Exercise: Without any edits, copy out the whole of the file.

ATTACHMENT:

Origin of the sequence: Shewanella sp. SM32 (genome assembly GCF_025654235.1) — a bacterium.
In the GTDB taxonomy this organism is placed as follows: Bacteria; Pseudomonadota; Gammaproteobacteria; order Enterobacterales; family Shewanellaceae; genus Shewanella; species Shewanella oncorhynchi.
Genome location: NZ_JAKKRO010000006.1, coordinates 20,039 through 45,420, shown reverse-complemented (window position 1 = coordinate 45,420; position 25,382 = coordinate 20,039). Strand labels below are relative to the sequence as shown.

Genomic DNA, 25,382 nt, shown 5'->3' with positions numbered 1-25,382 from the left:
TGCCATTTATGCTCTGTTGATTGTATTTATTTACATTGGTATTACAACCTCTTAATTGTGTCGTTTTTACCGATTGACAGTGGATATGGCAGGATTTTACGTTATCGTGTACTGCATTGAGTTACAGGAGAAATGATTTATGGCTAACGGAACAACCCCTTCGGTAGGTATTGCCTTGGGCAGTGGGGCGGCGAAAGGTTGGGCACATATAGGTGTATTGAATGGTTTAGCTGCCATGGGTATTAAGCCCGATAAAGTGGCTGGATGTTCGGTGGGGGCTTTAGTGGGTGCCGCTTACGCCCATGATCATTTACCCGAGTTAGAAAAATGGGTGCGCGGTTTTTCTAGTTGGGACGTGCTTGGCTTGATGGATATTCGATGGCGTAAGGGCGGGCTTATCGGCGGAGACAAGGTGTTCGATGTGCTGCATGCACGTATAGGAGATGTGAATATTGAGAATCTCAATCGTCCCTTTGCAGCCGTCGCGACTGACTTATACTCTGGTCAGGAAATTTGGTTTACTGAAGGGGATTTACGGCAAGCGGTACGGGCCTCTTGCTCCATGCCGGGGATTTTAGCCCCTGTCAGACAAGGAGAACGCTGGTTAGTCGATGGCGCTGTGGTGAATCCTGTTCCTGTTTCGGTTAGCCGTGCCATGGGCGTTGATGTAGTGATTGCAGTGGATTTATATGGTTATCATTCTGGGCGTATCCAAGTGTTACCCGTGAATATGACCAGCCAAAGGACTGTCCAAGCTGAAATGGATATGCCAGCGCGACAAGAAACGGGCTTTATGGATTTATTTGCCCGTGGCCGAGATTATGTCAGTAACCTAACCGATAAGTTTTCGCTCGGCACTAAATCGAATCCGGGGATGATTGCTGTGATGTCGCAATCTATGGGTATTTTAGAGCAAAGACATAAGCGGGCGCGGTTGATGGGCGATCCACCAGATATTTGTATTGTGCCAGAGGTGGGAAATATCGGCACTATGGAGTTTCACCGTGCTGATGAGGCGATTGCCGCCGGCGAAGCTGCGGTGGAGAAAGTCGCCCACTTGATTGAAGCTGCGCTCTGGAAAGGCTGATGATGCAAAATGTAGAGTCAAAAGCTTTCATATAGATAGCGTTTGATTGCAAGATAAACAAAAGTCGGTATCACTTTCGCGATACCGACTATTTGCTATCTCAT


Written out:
Origin of the sequence: Shewanella sp. SM32 (genome assembly GCF_025654235.1) — a bacterium.
In the GTDB taxonomy this organism is placed as follows: Bacteria; Pseudomonadota; Gammaproteobacteria; order Enterobacterales; family Shewanellaceae; genus Shewanella; species Shewanella oncorhynchi.
Genome location: NZ_JAKKRO010000006.1, coordinates 20,039 through 45,420, shown reverse-complemented (window position 1 = coordinate 45,420; position 25,382 = coordinate 20,039). Strand labels below are relative to the sequence as shown.

Genomic DNA, 25,382 nt, shown 5'->3' with positions numbered 1-25,382 from the left:
TGCCATTTATGCTCTGTTGATTGTATTTATTTACATTGGTATTACAACCTCTTAATTGTGTCGTTTTTACCGATTGACAGTGGATATGGCAGGATTTTACGTTATCGTGTACTGCATTGAGTTACAGGAGAAATGATTTATGGCTAACGGAACAACCCCTTCGGTAGGTATTGCCTTGGGCAGTGGGGCGGCGAAAGGTTGGGCACATATAGGTGTATTGAATGGTTTAGCTGCCATGGGTATTAAGCCCGATAAAGTGGCTGGATGTTCGGTGGGGGCTTTAGTGGGTGCCGCTTACGCCCATGATCATTTACCCGAGTTAGAAAAATGGGTGCGCGGTTTTTCTAGTTGGGACGTGCTTGGCTTGATGGATATTCGATGGCGTAAGGGCGGGCTTATCGGCGGAGACAAGGTGTTCGATGTGCTGCATGCACGTATAGGAGATGTGAATATTGAGAATCTCAATCGTCCCTTTGCAGCCGTCGCGACTGACTTATACTCTGGTCAGGAAATTTGGTTTACTGAAGGGGATTTACGGCAAGCGGTACGGGCCTCTTGCTCCATGCCGGGGATTTTAGCCCCTGTCAGACAAGGAGAACGCTGGTTAGTCGATGGCGCTGTGGTGAATCCTGTTCCTGTTTCGGTTAGCCGTGCCATGGGCGTTGATGTAGTGATTGCAGTGGATTTATATGGTTATCATTCTGGGCGTATCCAAGTGTTACCCGTGAATATGACCAGCCAAAGGACTGTCCAAGCTGAAATGGATATGCCAGCGCGACAAGAAACGGGCTTTATGGATTTATTTGCCCGTGGCCGAGATTATGTCAGTAACCTAACCGATAAGTTTTCGCTCGGCACTAAATCGAATCCGGGGATGATTGCTGTGATGTCGCAATCTATGGGTATTTTAGAGCAAAGACATAAGCGGGCGCGGTTGATGGGCGATCCACCAGATATTTGTATTGTGCCAGAGGTGGGAAATATCGGCACTATGGAGTTTCACCGTGCTGATGAGGCGATTGCCGCCGGCGAAGCTGCGGTGGAGAAAGTCGCCCACTTGATTGAAGCTGCGCTCTGGAAAGGCTGATGATGCAAAATGTAGAGTCAAAAGCTTTCATATAGATAGCGTTTGATTGCAAGATAAACAAAAGTCGGTATCACTTTCGCGATACCGACTATTTGCTATCTCAT